Novak Djokovic began his third-round match with Alexandr Dolgopolov today by wiping a tear from his eye as he set up for his first serve. It was a painful private moment that had to be lived in public: He had learned earlier this morning that his grandfather, Vladimir, a hero of his, had passed away at 83. (See Vladimir and Novak with the Wimbledon winner’s trophy here.)
Djokovic has said that his grandfather was the person who “always told me to fight.” Novak’s 2-6, 6-1, 6-4 win today over Dolgopolov was a fitting tribute. Djokovic had to fight everything, inside and outside of him, to pull it off—his own early ambivalence, his erratically brilliant opponent, and his swirling emotions. By the end, even the crowd and the ball kids were on Nole's nerves.
But Djokovic battled through all of that, and in the end it seemed that this player who has won so much over the last 15 months won again on instinct. When he needed a break late in the third set, Djokovic called on his best shot, his return of serve, and his best attribute, his defensive skills, to break for 5-4. Then he ended it with his most authoritative service game of the match. Two aces, a service winner, and a painfully triumphant roar later, and he was into the quarterfinals.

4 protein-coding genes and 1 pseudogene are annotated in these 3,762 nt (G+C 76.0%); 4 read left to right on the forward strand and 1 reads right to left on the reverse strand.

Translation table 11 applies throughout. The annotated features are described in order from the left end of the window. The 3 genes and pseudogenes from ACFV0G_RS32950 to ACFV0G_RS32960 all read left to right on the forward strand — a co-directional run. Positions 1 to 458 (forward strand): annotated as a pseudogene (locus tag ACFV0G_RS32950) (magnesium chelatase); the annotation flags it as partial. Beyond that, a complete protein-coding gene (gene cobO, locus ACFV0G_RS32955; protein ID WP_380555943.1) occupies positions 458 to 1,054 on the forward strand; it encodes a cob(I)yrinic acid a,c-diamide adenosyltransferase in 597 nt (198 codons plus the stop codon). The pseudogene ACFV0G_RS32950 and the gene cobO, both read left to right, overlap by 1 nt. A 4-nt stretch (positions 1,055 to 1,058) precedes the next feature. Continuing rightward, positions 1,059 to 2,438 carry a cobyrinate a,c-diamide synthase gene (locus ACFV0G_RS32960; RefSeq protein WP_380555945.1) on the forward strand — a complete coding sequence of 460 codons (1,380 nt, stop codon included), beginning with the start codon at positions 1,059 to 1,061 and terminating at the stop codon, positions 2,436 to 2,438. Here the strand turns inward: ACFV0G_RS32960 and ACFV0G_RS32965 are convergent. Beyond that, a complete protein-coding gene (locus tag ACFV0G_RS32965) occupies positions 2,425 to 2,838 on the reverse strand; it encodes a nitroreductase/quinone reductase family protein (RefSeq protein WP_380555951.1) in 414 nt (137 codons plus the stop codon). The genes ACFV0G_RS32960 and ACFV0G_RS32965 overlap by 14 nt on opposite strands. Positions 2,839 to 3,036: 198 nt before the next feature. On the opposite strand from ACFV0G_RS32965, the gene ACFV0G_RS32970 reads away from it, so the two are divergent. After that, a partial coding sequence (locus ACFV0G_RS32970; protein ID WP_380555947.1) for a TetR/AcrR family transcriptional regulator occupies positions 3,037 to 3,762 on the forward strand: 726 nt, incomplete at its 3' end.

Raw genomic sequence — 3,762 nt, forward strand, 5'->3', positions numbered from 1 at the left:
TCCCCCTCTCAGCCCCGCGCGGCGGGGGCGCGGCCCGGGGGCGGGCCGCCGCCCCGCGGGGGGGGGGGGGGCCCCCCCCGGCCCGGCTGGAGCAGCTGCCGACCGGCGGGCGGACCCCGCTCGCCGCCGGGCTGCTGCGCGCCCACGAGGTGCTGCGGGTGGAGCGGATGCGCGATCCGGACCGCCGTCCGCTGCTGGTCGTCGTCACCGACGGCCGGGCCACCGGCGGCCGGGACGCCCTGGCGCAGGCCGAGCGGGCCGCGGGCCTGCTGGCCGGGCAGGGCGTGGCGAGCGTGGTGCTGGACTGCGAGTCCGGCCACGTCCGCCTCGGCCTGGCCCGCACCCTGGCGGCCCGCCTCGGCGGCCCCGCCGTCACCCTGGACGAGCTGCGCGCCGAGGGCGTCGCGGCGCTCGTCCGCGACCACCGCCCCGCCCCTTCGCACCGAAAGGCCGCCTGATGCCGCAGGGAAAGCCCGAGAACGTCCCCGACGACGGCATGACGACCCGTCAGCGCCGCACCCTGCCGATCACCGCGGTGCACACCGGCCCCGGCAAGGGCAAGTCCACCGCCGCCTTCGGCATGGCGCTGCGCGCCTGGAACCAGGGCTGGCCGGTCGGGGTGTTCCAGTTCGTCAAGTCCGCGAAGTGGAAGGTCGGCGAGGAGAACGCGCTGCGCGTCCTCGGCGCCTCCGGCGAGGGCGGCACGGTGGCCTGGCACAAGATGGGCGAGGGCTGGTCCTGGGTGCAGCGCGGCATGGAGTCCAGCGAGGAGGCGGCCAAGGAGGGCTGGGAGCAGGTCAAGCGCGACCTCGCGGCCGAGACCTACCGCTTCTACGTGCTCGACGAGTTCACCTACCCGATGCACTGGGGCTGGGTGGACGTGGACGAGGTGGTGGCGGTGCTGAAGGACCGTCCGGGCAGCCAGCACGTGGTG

On the other side of the net, Dolgopolov’s supreme potential and frustrating deficiencies were both on stark display. On the plus side, here was one of the few players in the world with the skill and deception and touch to hit balls past Djokovic at the baseline and then carve under drop shots that the Serb couldn’t track down at the net. On the minus side, here was a player who, with three break points early in the second set and an opponent who was struggling emotionally, would play his most indifferent game of the match and let him off the hook. When Djokovic saved those three breakers at 2-0 in the second, the cloud that had been following him at the start finally lifted. For Dolgopolov, it was an opportunity squandered.
There was a somber quality inside the center court that, by the end, had built into a deep and conflicted set of emotions for everyone involved. The match wasn’t about forehands and backhands, or even about struggling against adversity in the normal, feel-good way we think about it in sports—there was no easy, joyful release for the winner this time. It was a match that had to be played, and credit Djokovic for playing it, and for finding a way to compete for the fans there and fight the way his grandfather had taught him. It won’t get easier for him this week, but at some point he should be able to look back and realize that he was blessed by the fact that Vladimir lived long enough to hold the Wimbledon trophy with his grandson, and to see him achieve everything he has achieved.